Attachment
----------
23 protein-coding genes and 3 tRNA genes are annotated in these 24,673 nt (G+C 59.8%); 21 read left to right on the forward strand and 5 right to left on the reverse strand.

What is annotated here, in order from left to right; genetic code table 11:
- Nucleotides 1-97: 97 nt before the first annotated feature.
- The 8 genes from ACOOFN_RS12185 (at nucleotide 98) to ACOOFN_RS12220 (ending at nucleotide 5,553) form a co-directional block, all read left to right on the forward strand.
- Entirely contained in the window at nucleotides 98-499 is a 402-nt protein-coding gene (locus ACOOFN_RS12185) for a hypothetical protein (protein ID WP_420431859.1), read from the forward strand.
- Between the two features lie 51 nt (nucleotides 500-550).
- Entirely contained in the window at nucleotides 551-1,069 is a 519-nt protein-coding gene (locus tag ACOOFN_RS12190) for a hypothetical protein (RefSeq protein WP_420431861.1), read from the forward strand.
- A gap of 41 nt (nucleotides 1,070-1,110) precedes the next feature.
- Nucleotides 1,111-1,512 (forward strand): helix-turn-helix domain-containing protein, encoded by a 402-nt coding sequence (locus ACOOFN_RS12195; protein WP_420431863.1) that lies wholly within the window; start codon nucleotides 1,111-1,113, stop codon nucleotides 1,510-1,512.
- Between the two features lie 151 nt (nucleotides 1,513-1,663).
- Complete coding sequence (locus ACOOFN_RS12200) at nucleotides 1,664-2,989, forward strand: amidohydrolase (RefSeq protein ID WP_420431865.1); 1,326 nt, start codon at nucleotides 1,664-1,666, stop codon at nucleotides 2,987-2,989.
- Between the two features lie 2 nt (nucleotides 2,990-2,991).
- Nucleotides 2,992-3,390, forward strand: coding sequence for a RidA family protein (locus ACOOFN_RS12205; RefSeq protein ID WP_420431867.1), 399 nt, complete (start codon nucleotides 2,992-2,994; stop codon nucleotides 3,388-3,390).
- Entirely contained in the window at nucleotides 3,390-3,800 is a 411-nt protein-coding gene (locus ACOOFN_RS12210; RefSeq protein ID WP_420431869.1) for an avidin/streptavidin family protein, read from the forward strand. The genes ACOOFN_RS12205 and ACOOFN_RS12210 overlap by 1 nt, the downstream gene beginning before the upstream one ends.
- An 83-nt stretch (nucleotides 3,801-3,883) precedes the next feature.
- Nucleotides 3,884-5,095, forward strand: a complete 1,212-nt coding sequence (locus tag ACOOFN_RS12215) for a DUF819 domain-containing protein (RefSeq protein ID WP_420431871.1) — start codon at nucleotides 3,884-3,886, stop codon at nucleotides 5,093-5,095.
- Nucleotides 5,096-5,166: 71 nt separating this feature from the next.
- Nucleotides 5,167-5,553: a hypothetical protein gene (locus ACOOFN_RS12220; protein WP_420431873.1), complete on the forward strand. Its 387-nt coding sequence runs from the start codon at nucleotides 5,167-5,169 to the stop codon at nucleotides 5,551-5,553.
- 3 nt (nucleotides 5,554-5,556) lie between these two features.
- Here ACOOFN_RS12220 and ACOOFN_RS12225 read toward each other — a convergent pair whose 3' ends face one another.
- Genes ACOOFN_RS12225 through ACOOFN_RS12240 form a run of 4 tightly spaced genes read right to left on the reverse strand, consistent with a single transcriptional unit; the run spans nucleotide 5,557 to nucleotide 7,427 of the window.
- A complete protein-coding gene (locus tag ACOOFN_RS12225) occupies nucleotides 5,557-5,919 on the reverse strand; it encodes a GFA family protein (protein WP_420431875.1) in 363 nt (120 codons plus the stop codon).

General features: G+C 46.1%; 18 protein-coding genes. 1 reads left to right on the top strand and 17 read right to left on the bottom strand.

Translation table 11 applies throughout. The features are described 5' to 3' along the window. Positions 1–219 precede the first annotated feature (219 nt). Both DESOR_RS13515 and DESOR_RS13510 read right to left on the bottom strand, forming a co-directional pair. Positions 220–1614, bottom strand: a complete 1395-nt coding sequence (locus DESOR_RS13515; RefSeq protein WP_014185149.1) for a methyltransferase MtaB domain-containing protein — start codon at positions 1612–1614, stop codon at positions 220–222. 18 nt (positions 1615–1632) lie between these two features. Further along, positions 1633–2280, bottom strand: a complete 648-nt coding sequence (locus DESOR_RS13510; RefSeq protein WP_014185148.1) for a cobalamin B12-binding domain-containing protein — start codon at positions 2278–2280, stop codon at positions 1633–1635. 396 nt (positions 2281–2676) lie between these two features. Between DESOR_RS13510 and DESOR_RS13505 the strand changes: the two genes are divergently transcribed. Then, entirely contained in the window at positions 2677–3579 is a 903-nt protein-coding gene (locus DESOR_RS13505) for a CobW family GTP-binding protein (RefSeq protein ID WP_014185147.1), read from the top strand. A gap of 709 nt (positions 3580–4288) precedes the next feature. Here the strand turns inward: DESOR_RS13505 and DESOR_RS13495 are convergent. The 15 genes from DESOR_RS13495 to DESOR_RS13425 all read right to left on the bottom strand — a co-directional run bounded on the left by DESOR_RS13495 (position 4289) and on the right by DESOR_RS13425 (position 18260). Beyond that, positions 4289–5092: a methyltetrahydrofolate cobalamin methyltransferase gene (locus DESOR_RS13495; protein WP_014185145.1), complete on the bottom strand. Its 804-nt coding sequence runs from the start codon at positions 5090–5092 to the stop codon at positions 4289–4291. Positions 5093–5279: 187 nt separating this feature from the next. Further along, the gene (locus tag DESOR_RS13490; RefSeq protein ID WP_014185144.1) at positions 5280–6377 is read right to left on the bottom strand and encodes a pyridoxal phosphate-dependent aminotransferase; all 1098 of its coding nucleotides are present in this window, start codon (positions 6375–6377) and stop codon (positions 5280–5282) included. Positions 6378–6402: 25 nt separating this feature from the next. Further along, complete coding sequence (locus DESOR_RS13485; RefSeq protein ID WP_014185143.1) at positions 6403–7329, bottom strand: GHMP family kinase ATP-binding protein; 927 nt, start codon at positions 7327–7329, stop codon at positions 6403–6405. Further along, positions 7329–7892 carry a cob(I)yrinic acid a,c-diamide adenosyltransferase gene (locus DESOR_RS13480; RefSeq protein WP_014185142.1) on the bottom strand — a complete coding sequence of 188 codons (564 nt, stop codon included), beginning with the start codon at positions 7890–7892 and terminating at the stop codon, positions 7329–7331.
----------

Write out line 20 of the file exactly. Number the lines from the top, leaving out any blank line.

- Here ACOOFN_RS12220 and ACOOFN_RS12225 read toward each other — a convergent pair whose 3' ends face one another.